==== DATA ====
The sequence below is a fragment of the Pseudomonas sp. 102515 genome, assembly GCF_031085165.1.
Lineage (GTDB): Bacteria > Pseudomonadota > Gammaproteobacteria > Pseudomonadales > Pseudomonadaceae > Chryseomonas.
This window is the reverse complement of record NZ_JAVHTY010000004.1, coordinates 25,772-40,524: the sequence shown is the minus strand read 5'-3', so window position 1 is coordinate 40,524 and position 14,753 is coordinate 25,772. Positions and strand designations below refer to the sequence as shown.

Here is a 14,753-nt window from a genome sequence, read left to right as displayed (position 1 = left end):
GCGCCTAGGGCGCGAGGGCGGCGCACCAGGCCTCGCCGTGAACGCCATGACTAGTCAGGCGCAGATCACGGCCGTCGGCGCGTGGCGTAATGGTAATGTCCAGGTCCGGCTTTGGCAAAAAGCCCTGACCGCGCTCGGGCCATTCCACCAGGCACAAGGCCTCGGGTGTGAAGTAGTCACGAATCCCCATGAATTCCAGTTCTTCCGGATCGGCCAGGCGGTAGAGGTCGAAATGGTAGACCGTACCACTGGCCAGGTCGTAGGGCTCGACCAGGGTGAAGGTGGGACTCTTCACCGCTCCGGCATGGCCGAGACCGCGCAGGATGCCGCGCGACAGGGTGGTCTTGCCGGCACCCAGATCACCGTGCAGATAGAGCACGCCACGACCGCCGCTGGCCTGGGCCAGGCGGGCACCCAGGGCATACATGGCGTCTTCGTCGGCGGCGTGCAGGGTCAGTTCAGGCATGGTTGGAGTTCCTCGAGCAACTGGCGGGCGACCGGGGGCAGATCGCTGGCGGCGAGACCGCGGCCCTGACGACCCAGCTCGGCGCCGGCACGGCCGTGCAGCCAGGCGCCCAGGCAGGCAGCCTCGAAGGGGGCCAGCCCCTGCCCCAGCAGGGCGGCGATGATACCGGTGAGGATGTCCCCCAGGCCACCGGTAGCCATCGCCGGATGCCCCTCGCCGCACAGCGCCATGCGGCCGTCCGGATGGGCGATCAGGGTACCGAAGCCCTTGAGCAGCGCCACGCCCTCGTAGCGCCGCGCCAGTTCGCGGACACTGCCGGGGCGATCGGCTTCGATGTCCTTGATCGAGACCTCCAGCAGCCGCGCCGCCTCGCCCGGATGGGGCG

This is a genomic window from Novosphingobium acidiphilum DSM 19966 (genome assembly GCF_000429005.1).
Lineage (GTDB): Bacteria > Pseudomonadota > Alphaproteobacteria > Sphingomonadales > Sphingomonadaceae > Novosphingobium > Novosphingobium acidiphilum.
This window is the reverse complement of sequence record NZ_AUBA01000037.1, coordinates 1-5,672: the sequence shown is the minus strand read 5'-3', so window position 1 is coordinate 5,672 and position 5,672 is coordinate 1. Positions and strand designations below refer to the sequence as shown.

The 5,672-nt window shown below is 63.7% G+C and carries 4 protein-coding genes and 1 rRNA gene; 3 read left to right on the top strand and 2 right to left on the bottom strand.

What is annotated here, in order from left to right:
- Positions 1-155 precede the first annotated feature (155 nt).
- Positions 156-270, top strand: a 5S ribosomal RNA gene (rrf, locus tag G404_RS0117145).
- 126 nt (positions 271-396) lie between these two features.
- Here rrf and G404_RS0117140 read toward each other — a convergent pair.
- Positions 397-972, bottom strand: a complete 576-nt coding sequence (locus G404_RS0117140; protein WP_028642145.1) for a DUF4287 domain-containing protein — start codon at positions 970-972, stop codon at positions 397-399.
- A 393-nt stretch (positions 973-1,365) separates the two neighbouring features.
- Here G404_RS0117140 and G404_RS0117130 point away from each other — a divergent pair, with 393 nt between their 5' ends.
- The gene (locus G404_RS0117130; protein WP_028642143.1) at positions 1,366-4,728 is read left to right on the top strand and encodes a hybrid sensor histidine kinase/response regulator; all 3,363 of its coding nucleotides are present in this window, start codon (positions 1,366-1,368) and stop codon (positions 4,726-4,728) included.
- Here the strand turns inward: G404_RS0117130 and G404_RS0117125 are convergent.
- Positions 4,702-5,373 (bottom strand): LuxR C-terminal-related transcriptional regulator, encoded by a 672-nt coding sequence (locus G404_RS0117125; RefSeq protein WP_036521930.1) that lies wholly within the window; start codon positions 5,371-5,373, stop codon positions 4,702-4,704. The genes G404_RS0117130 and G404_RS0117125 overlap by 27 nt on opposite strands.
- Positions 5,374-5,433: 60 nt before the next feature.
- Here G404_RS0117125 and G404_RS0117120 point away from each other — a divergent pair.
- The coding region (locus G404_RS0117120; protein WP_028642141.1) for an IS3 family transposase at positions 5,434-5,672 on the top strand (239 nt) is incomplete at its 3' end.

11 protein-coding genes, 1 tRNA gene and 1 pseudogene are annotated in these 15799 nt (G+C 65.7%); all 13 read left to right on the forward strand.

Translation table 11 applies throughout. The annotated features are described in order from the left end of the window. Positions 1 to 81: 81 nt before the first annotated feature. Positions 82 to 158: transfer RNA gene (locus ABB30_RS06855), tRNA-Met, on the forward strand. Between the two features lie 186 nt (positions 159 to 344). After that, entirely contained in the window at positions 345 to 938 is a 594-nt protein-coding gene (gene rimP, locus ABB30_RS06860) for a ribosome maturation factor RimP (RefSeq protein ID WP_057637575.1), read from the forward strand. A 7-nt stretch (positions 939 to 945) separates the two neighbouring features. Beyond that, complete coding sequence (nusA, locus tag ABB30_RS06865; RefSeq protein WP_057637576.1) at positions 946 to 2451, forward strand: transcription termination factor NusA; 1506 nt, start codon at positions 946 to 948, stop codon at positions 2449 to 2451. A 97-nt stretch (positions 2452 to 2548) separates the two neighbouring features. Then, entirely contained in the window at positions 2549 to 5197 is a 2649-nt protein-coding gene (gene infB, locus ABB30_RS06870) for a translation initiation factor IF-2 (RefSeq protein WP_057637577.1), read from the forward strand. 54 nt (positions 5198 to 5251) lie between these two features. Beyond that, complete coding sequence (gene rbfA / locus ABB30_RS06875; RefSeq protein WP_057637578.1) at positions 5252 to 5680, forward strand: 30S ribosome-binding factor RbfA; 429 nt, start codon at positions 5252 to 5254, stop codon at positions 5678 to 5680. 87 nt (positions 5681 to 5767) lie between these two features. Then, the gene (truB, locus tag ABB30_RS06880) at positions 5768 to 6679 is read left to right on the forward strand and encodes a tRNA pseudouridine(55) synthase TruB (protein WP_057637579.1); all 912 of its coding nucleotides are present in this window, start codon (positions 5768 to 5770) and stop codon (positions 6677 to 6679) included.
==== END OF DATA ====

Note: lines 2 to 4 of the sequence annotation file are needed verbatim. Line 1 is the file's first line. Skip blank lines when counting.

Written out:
Lineage (GTDB): Bacteria > Pseudomonadota > Gammaproteobacteria > Pseudomonadales > Pseudomonadaceae > Chryseomonas.
This window is the reverse complement of record NZ_JAVHTY010000004.1, coordinates 25,772-40,524: the sequence shown is the minus strand read 5'-3', so window position 1 is coordinate 40,524 and position 14,753 is coordinate 25,772. Positions and strand designations below refer to the sequence as shown.

Here is a 14,753-nt window from a genome sequence, read left to right as displayed (position 1 = left end):